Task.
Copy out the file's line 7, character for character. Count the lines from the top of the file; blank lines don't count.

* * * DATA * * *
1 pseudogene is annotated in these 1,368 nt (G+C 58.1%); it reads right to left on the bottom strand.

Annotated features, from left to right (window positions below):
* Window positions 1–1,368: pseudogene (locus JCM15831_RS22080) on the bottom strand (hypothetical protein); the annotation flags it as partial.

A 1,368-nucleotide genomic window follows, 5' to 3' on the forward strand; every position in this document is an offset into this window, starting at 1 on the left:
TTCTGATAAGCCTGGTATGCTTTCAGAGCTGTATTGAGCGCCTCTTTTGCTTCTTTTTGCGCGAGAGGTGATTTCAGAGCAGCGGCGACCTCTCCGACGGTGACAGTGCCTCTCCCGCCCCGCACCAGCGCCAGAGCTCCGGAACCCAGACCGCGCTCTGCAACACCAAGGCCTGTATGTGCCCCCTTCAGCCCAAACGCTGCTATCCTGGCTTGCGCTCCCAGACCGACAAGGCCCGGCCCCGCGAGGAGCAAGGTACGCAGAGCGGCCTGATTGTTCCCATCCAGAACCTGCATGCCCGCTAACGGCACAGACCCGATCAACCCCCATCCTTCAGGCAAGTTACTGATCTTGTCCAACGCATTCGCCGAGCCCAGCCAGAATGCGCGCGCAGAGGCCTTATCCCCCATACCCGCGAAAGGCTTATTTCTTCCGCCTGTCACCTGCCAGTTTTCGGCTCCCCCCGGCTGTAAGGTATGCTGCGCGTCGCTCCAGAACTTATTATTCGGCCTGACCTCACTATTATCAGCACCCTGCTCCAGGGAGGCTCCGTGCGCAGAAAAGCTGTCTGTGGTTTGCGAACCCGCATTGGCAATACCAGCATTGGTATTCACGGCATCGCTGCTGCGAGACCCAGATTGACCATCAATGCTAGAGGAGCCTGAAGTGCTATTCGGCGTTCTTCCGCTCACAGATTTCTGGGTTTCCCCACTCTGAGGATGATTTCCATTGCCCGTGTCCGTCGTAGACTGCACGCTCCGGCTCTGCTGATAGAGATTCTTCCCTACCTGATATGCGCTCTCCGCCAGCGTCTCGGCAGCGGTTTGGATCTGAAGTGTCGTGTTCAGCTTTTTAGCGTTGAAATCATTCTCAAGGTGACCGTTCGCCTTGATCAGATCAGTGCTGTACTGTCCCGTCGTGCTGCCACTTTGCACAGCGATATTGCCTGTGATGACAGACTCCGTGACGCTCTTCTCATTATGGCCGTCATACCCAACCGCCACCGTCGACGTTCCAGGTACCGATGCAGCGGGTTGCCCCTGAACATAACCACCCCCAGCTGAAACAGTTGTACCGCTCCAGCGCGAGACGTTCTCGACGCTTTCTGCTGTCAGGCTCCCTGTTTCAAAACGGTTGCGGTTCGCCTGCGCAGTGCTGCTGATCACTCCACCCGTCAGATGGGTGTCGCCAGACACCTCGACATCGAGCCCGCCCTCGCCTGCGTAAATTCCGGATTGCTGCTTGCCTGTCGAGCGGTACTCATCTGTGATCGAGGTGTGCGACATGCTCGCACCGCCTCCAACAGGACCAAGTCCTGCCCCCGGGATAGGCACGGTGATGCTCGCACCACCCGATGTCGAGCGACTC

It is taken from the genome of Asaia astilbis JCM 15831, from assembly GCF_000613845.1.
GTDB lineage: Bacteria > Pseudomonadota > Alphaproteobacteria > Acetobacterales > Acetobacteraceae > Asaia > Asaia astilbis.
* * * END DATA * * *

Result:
GTDB lineage: Bacteria > Pseudomonadota > Alphaproteobacteria > Acetobacterales > Acetobacteraceae > Asaia > Asaia astilbis.